Debating the Cost of Farm-Market Goods
It seems that in this week's What's Cooking chat, I've touched a nerve about the cost of food at local farmer's markets versus that in the large supermarkets. Good.
Here's an excerpt from a comment from "Sarah," who posted in yesterday's blog space:
You wrote "When you buy from a big store, you are paying for the cost of long-distance jet fuel and warehouses and lots of other stuff to support a huge corporation."
Should that make us feel guilty? Like I said, I sympathize with farmers and love the philosophy of locally-grown food, but I'm not among the very small subset of the American population wealthy enough to afford it. The economics of what we eat and the class divisions in where we get our food is a huge topic with so many ramifications. Clearly your blog is written from the perspective of a person of relative privilege who can afford to buy specialty ingredients and top-quality vegetables from the farmers' market, and that's fine. But that shouldn't lead you to scold the rest of us for not being as privileged.
Sarah's right. It is a huge topic with so many ramifications. As for my "perspective of a person of relative privilege," I suppose that's subject to interpretation and in many ways not germane to my original conversation on knowing where our food comes from.
Last year, in the wake of the E.coli spinach scare among bagged spinach in supermarkets nationwide, I spoke to several farmers and local food activists about food safety and the larger issue of cost of food. One farmer argued that in this country, we spend more time and money on the acquisition of luxury goods than the food we put into our bodies. It's about priorities.
For me, it's more important to spend more money on food that can be traced to the source. If that makes me a rich snob, fine.
Instead of owning a car, I use Flexcar and public transportation. For the first time in my adult life, I just bought a couch. I'm not complaining, but in order to make room for seasonal, locally grown food, I shifted my priorities. Ideally, I'd like to be growing much of my food, but for now, I'll put my trust in the hands of people I see every week at market.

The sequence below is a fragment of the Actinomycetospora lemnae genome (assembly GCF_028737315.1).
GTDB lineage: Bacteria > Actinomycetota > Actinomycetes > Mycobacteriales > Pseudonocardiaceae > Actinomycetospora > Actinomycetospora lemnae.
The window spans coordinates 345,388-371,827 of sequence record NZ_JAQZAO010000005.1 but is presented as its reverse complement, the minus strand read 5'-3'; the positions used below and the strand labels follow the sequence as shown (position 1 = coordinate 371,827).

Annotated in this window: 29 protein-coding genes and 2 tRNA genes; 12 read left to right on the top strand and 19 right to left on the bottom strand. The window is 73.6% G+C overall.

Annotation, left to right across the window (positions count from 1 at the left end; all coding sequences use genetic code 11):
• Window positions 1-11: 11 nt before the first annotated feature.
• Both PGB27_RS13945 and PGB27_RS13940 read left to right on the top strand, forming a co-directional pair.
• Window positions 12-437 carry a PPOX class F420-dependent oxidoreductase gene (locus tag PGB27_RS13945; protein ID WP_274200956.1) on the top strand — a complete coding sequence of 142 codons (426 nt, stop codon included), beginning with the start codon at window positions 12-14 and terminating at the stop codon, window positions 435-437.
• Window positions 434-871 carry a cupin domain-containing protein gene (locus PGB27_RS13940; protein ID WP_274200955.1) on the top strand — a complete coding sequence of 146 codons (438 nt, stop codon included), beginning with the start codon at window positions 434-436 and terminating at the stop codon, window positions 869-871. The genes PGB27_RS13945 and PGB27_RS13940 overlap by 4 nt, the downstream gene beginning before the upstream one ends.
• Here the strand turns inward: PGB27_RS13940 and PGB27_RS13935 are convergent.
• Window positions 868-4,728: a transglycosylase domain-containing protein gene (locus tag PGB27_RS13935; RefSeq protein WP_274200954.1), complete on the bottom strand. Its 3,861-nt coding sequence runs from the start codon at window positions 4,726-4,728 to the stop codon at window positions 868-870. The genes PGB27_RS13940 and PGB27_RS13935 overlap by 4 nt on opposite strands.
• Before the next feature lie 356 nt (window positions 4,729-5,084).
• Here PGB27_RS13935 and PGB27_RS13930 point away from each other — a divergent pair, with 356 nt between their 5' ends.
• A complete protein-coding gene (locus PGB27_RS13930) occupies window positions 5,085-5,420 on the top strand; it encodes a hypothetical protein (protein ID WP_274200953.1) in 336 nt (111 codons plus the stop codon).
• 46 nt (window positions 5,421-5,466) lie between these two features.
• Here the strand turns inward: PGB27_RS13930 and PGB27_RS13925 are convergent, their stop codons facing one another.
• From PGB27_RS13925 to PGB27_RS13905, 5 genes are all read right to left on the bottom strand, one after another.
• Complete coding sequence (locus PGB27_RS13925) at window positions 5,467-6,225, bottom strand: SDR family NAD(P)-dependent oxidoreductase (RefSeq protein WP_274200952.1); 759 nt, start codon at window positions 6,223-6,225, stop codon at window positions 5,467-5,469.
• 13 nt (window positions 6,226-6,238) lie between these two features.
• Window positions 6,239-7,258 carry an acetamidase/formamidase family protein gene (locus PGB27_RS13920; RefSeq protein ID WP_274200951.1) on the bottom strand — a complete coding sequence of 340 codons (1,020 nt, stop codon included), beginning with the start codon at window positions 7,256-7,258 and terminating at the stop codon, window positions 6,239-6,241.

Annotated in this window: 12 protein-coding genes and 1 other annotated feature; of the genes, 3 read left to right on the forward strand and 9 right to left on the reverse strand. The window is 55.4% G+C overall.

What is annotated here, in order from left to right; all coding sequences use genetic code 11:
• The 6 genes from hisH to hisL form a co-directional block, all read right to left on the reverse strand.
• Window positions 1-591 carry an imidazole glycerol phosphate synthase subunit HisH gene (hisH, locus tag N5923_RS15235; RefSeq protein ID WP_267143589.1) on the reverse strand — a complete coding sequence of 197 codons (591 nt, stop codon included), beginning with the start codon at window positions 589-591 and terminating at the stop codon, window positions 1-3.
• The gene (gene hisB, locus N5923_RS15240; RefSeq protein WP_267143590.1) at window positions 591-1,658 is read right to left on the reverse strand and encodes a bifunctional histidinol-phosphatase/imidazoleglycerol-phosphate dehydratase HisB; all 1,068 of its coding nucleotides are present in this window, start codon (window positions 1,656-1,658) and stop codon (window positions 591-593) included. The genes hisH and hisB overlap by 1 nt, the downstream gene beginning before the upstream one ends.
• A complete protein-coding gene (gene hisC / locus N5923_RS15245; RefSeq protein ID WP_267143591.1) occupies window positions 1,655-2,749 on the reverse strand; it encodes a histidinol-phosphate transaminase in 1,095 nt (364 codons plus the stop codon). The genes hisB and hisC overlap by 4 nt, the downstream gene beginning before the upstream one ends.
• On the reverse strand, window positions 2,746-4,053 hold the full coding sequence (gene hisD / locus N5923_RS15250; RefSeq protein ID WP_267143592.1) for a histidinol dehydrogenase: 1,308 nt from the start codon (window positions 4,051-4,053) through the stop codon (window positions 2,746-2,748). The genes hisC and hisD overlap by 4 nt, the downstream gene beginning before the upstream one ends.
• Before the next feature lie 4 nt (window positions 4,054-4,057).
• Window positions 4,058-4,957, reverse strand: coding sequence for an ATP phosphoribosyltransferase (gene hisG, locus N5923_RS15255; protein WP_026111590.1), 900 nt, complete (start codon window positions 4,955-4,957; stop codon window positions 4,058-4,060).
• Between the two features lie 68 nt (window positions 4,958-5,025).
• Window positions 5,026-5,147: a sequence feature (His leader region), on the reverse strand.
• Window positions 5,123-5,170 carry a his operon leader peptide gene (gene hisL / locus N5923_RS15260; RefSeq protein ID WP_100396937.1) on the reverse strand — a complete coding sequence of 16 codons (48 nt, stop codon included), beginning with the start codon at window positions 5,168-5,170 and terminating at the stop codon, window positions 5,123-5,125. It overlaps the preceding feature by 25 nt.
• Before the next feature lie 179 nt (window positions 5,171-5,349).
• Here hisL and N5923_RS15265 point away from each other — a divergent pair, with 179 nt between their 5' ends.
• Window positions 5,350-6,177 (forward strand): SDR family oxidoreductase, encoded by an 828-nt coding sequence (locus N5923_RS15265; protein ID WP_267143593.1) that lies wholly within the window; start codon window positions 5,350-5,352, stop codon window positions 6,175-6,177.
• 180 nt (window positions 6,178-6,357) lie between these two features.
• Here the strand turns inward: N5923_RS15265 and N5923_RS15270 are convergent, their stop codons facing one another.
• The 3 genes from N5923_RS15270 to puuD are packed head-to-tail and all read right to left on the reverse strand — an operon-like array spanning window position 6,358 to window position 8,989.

Thing is, when it comes to shopping for local food, it's actually more an expenditure of time and research. You've got to be organized, know where and when to get the goods and spend some time getting to know the growers. The good part is that there are more markets than ever. According to 2006 statistics compiled by the Agriculture Marketing Service of the USDA, there are 21 markets in the District, 76 in the state of Maryland and 100 throughout Virginia, and nationwide, a total of 4,385 markets. In the Washington area, markets are located in a variety of neighborhoods, from Anastasia to Reston, Bethesda to U Street. Many of these markets accept coupons from federally funded WIC and low-income senior assistance programs.
With all this talk about privilege, I immediately thought of my upcoming trip to New Orleans, where I'll be volunteering with a group called Culinary Corps. Our first day on the "job" will be spent cooking at the Holy Angels Farmer's Market, located in the Lower 9th Ward, a place where the word privilege doesn't exist. Our fearless leader Christine Carroll tells us that the farmer's market is likely to be the neighborhood's only link to fresh produce.
If I've gotten you fired up, then I've done my job. Now, here's the challenge: Tell me what 20 bucks buys you at your local farmer's market. I'd like to hear from regular shoppers at the following markets: Dupont Circle, Columbia Heights or Anacostia in DC; Takoma, Rockville or Laurel, Md; and in Virginia, Arlington Courthouse, Reston or Annandale.
E-mail me with the subject line: Farmer's Market Challenge, and in your note, tell me who you are -- i.e. single, married, how many in household, your age, occupation -- and the name of the market where you shop, and I'll contact you with further details on your assignment. The idea is to compile the results of 20 dollars spent at a local farmer's market, published later this summer.
Have a delicious and safe holiday weekend. See you back in this space on Tuesday, May 29.
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